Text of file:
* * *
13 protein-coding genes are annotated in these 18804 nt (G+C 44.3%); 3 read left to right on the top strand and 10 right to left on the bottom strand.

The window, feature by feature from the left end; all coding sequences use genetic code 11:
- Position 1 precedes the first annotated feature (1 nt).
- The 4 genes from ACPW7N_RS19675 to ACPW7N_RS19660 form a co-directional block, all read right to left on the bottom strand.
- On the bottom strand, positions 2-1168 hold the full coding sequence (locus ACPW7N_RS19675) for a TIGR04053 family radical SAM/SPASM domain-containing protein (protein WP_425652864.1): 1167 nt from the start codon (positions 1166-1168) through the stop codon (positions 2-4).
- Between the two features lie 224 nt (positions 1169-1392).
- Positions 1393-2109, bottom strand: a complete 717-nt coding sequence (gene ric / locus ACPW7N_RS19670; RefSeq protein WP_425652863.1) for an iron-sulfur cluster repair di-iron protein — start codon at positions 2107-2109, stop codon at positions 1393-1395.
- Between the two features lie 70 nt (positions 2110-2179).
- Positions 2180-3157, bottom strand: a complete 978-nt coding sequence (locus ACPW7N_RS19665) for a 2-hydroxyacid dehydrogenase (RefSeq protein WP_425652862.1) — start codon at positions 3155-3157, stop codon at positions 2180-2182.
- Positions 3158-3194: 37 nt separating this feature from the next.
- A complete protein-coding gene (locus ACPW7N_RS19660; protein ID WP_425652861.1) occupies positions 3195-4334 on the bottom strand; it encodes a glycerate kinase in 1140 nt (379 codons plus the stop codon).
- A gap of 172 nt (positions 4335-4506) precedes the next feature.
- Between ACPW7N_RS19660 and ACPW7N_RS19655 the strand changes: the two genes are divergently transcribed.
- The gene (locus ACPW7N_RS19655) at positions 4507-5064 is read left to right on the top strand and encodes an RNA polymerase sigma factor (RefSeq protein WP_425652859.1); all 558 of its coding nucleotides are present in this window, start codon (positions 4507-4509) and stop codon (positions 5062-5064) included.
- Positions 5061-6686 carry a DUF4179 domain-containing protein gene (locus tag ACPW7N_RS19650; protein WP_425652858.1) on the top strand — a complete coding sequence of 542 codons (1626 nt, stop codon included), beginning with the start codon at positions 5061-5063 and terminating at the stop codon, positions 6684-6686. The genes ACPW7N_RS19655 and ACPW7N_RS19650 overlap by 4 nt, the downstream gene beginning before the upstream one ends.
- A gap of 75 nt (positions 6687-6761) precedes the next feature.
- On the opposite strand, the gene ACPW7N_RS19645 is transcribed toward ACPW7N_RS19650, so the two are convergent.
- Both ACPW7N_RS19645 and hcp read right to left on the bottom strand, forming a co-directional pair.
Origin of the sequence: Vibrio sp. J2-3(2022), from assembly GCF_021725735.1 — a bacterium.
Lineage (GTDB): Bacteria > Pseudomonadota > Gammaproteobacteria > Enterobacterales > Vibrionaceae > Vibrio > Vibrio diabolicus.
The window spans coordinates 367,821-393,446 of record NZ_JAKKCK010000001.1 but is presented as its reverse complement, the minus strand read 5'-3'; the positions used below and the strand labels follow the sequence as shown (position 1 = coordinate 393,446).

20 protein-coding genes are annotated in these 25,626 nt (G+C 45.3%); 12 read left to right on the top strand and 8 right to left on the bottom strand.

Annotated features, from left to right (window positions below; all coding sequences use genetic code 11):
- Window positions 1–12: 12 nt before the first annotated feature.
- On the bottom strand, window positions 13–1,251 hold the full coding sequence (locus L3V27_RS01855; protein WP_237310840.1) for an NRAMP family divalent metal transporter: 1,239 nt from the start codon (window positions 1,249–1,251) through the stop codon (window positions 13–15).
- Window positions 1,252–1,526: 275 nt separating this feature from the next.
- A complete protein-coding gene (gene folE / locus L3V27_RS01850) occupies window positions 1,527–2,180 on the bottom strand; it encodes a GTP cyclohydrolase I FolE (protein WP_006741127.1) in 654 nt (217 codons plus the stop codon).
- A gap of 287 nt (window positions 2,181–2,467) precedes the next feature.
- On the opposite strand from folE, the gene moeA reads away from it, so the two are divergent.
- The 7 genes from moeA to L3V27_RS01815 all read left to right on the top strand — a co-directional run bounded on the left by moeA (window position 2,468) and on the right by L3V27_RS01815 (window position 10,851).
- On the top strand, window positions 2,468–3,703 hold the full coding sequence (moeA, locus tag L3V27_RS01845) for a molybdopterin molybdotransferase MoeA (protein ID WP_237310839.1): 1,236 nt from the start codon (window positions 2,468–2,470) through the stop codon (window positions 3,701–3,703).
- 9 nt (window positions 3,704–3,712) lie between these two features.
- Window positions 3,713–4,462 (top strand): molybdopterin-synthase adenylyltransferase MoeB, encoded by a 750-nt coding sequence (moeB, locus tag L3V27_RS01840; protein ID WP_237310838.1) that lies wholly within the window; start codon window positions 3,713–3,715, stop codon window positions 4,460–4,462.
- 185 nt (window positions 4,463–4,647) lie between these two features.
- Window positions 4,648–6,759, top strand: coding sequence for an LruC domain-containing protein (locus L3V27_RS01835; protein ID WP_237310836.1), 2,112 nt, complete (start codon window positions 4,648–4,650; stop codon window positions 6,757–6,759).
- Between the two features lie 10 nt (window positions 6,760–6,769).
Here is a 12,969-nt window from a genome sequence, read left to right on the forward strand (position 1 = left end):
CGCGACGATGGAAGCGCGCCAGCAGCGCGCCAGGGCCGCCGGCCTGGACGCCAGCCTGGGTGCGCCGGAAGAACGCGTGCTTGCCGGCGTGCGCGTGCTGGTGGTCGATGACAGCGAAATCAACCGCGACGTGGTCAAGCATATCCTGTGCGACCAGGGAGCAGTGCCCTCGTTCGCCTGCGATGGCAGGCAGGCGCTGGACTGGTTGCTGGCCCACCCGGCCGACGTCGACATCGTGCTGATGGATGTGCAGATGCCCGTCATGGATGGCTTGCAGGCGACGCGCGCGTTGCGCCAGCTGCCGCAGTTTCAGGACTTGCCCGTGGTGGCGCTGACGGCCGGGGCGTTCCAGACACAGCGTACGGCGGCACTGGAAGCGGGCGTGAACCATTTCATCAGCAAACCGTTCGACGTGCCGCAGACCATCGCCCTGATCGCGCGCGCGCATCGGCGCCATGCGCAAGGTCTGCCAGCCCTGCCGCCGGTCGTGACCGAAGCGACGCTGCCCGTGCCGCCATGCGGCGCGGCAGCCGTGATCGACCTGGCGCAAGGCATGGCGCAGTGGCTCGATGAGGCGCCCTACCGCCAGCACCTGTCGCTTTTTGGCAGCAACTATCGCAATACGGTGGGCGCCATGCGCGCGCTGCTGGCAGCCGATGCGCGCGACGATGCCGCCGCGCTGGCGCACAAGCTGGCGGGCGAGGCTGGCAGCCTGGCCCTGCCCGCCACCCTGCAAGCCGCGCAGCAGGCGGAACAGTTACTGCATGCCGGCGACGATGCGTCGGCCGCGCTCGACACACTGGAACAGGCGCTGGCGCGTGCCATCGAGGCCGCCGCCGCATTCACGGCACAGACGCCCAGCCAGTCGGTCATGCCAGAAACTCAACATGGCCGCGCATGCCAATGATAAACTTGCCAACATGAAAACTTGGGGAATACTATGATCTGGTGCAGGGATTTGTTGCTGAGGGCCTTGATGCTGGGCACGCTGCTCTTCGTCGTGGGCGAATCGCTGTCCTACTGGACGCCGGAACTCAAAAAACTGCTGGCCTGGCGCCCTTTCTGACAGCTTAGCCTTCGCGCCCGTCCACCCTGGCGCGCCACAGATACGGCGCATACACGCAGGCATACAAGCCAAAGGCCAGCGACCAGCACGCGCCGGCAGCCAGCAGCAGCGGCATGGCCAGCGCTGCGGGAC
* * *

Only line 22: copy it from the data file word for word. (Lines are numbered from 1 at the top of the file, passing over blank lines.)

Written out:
20 protein-coding genes are annotated in these 25,626 nt (G+C 45.3%); 12 read left to right on the top strand and 8 right to left on the bottom strand.